Mission Society faces £1m deficit

The Church Mission Society has been forced to cut its spending by £800,000 for 2004 in order to help stem a £1m deficit caused by a slump in legacy income.

In the same week that the Church of England admitted it had lost 100,000 worshippers between 2000 and 2002, the society has confirmed that 2003 was its worst year for legacies since 1981.

Legacy income was £500,000 last year - £1m below budget - and the society, which sends Christian missionaries to 60 countries around the world, has reduced spending to £7.4m. Fourteen jobs have been lost from its 130-strong UK workforce, and grants have been cut by nearly £300,000 to missions in Africa, Asia and the Middle East.

The shortfall was cushioned by a direct mail appeal, which has so far raised £150,000.

"It's been a challenging year," said finance director Paul Breckell.

"Legacy income was lower than at any time in the past 20 years, and this was on the back of reduced reserve levels coming into the year due to the stock market fall." Most of the jobs will disappear through natural attrition, with just a "handful" of compulsory redundancies. But no overseas missions have been shelved.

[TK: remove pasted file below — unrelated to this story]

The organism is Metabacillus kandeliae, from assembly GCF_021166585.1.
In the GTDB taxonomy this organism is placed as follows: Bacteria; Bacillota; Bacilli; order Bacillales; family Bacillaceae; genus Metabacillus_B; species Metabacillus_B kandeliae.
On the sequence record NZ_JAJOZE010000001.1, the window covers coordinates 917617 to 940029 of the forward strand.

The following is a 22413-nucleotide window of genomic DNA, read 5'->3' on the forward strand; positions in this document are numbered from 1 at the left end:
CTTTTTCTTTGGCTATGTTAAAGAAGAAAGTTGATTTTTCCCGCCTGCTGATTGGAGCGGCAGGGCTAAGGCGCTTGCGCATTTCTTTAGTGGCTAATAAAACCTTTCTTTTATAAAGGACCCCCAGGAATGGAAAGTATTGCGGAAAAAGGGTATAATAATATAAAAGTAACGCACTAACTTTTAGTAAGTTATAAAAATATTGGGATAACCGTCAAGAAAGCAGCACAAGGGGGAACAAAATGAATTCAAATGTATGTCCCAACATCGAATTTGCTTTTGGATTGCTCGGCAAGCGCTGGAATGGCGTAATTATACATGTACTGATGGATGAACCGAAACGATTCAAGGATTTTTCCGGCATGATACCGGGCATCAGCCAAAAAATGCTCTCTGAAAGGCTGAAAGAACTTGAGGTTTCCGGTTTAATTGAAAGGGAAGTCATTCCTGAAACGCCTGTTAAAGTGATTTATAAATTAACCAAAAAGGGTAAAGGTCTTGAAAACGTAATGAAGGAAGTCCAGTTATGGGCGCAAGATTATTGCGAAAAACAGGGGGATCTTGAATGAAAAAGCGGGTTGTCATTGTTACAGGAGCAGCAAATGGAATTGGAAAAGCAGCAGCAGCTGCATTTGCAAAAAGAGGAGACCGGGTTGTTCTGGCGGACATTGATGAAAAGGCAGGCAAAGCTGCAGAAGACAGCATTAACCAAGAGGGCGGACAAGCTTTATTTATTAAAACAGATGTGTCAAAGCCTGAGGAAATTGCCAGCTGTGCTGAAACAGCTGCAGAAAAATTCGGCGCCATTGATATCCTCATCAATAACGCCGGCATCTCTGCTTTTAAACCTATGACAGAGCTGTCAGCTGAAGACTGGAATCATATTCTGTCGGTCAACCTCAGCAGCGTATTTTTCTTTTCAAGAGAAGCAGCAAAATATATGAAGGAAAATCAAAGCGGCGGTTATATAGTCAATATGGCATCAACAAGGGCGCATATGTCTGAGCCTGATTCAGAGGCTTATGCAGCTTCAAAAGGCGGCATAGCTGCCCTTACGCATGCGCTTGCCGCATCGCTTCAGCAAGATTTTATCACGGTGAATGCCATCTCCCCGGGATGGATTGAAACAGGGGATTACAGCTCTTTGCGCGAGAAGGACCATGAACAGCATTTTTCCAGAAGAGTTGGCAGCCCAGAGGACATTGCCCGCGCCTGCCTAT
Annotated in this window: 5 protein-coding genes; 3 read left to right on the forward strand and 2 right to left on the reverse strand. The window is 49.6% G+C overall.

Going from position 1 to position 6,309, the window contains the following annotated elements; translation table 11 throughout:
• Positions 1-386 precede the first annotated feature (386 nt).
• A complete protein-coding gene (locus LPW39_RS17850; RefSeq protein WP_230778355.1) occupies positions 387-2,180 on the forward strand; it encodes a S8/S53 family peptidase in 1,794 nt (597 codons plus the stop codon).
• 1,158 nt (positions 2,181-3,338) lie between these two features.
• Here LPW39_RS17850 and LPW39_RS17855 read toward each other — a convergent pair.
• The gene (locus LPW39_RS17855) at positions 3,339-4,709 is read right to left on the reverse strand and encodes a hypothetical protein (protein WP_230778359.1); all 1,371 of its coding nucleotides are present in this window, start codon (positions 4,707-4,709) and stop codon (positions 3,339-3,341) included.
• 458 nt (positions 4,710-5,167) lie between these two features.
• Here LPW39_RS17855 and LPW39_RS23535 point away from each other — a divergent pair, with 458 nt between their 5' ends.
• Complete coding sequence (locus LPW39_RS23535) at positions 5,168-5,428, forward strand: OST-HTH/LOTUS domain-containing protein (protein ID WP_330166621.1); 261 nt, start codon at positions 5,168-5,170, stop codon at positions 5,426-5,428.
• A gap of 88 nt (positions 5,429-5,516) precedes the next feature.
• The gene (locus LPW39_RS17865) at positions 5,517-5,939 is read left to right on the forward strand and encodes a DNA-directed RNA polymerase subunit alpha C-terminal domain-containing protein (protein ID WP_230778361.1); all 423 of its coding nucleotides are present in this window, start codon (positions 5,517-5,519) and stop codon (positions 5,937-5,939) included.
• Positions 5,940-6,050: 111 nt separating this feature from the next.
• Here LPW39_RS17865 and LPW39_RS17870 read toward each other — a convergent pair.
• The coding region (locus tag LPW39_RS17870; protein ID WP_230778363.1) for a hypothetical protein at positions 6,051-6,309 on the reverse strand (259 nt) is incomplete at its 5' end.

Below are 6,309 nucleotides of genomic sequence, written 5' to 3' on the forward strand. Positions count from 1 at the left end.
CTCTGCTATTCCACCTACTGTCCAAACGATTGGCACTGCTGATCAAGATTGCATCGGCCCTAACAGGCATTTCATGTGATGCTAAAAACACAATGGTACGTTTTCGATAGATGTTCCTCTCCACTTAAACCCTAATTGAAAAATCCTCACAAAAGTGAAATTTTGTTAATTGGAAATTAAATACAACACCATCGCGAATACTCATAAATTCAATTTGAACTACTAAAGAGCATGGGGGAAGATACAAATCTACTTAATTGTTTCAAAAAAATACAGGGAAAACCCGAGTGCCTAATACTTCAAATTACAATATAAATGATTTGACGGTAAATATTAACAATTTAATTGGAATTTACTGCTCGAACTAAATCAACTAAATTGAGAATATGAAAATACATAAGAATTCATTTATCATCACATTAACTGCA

There is widespread feeling that the general financial problems of the Church of England are beginning to have an effect on the Church Mission Society. Some £2.5m of the society's annual spend of £8m comes from donations from churches.

Mission movement director Canon Chris Neal has been critical of the direction of the Anglican Church in the past. Last year, he said: "The real issue is the Church's inability to make meaningful connections with contemporary culture. This means that the Church is left with an ageing and declining membership, struggling to maintain historic structures and institutions, and is failing to release its creativity and imagination."

The Mother's Union says that churches in England could help to rebuild their dwindling congregations if church leaders spoke out on wider issues.

"We believe that the church has the potential to be politically, socially and culturally as well as spiritually relevant to individuals, regardless of whether they are part of a church or religious community," said Clare Berry, spokeswoman at the Mother's Union.

"But we need to see church leaders coming out with positive, strong things to say about the things that trouble families, and to provide help and advice on a diverse range of issues such as child-raising, education or post-natal depression."

The charity is publishing Mori research that shows the Church is still one of the first places people turn when searching for moral guidance.

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